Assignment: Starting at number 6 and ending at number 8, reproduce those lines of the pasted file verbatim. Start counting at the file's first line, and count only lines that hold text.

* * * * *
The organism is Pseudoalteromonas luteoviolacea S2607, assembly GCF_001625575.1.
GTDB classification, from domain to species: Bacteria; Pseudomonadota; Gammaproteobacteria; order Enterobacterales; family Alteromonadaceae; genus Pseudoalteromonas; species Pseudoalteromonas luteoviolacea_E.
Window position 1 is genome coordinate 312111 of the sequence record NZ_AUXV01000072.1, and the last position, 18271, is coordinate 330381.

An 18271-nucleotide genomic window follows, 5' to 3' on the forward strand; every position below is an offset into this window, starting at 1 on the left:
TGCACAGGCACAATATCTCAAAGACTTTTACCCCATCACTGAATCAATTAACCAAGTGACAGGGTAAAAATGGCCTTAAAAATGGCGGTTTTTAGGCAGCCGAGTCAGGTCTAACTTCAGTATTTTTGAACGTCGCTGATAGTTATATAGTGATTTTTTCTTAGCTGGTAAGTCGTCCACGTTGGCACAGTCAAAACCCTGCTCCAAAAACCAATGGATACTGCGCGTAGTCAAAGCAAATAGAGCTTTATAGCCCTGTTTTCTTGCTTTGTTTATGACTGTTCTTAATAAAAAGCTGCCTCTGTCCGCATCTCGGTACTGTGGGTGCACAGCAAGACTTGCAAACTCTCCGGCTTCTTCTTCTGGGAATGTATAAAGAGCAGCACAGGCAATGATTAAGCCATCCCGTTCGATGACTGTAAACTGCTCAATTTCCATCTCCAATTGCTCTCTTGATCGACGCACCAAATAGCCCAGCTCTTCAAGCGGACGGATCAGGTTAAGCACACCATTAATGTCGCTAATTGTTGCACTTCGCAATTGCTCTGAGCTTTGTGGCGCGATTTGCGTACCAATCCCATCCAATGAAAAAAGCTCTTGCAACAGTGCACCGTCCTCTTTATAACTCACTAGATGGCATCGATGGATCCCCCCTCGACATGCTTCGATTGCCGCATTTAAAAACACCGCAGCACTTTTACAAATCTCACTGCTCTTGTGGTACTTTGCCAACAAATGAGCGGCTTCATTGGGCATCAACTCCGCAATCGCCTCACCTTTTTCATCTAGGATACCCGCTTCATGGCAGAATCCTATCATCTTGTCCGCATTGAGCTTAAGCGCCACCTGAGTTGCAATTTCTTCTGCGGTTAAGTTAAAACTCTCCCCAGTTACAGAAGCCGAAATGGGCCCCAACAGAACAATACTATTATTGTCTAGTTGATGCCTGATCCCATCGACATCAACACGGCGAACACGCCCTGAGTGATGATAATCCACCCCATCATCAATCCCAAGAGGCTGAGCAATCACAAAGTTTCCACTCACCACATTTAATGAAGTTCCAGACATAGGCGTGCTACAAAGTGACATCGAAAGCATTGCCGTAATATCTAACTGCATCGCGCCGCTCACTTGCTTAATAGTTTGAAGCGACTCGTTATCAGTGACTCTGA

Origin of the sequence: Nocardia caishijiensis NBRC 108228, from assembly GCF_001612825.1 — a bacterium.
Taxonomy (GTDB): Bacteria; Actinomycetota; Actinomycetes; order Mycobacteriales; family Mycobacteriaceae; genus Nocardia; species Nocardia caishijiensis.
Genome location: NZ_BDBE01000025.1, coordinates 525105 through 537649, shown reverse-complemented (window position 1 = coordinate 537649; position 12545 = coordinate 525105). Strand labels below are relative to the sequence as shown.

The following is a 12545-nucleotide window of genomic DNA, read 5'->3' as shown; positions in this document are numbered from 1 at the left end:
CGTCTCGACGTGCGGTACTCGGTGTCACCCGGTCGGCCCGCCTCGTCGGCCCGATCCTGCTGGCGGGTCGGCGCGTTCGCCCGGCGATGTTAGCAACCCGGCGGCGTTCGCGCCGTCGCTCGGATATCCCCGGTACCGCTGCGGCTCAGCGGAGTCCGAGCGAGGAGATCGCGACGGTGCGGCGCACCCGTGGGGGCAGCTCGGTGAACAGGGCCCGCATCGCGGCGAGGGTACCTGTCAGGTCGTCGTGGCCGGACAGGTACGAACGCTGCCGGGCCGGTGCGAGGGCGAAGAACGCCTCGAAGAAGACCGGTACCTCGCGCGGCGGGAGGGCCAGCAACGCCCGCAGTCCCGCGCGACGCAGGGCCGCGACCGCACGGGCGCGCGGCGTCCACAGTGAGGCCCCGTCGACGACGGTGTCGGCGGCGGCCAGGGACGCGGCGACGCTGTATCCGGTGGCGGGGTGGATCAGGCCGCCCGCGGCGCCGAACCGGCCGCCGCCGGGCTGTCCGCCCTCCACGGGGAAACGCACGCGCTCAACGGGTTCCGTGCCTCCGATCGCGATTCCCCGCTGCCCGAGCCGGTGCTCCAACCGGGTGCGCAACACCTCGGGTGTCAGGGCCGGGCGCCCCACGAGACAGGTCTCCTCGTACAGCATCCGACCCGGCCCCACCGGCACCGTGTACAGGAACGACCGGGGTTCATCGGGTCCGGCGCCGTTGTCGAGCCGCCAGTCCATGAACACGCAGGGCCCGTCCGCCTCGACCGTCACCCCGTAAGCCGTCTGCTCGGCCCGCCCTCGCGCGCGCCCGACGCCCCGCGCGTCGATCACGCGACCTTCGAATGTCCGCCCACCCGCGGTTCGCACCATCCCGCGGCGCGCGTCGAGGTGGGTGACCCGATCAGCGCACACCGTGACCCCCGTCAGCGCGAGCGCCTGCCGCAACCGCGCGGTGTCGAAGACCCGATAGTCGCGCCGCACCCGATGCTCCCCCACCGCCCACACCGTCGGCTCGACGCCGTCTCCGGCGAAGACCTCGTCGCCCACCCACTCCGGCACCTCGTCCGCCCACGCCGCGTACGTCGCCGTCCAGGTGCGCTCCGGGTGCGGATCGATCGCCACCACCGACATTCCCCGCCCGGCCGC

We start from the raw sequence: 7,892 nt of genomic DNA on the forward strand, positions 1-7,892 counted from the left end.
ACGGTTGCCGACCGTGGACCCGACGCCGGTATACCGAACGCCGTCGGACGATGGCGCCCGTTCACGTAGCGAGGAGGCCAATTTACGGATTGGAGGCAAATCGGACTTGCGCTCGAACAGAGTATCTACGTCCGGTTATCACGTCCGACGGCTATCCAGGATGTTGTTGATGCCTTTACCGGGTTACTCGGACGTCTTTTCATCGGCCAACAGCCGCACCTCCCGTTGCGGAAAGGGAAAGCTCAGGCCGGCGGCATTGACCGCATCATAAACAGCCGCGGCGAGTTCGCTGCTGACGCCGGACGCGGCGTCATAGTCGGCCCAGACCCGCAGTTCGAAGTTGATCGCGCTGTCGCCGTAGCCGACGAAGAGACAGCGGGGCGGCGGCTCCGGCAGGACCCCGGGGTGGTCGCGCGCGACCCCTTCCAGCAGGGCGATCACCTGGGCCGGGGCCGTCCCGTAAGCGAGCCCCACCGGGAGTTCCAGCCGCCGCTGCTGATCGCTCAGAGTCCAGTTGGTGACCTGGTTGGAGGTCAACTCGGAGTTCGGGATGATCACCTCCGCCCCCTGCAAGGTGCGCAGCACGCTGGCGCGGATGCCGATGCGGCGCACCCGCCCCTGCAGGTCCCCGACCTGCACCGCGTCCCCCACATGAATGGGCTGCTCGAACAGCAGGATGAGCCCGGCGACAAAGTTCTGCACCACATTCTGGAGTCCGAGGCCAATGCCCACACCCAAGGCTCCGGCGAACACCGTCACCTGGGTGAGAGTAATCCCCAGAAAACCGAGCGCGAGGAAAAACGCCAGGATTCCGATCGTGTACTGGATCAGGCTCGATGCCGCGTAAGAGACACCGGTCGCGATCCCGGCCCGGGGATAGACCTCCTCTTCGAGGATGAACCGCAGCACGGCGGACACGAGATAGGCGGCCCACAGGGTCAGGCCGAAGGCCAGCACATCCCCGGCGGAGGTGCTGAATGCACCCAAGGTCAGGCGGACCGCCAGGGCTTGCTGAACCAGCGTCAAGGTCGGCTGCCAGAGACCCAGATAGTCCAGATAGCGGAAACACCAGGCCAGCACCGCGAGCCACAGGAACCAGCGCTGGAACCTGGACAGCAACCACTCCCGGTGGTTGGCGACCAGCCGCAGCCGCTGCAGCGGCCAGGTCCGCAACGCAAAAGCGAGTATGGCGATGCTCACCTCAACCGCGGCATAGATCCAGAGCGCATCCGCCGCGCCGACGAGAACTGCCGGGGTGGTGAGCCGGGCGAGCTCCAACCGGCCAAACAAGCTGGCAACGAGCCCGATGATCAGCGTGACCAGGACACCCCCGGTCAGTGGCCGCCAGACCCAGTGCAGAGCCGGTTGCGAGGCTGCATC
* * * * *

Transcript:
Origin of the sequence: Nocardia caishijiensis NBRC 108228, from assembly GCF_001612825.1 — a bacterium.
Taxonomy (GTDB): Bacteria; Actinomycetota; Actinomycetes; order Mycobacteriales; family Mycobacteriaceae; genus Nocardia; species Nocardia caishijiensis.
Genome location: NZ_BDBE01000025.1, coordinates 525105 through 537649, shown reverse-complemented (window position 1 = coordinate 537649; position 12545 = coordinate 525105). Strand labels below are relative to the sequence as shown.